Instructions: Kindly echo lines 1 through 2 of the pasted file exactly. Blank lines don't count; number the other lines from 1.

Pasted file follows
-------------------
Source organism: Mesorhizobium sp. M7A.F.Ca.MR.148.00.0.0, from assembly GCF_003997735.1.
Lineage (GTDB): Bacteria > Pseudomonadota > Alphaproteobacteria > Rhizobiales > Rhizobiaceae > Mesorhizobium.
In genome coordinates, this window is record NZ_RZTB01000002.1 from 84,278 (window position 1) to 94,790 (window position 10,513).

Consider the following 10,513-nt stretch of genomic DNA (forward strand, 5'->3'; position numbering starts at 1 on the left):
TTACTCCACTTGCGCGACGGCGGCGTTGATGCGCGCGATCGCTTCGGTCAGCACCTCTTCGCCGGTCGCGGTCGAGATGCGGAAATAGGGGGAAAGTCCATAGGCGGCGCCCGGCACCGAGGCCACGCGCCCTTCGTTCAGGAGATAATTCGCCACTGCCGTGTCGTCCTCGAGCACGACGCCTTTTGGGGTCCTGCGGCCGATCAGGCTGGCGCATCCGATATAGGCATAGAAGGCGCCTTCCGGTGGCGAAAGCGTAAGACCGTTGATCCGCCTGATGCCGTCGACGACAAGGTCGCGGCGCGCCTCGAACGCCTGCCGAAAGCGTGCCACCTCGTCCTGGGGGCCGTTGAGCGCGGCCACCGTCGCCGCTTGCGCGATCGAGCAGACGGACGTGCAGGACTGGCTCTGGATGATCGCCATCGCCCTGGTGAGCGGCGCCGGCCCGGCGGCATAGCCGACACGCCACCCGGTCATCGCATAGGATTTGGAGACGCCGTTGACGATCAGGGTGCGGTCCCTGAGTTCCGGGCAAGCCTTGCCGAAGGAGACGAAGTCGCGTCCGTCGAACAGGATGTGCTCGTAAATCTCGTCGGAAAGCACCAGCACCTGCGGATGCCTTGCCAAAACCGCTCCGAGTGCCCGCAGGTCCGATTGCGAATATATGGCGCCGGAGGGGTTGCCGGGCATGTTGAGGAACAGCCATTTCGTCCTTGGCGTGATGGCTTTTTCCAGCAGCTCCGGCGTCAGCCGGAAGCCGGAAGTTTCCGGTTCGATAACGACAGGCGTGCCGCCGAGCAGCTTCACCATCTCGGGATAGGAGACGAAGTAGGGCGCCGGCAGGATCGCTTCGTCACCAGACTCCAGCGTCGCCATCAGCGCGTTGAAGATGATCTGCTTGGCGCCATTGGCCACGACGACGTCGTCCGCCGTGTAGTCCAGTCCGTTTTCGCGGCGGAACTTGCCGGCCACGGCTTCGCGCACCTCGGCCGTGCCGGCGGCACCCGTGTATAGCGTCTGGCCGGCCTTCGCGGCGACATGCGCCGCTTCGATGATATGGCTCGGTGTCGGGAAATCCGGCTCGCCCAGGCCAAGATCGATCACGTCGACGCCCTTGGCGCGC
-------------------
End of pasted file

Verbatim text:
Source organism: Mesorhizobium sp. M7A.F.Ca.MR.148.00.0.0, from assembly GCF_003997735.1.
Lineage (GTDB): Bacteria > Pseudomonadota > Alphaproteobacteria > Rhizobiales > Rhizobiaceae > Mesorhizobium.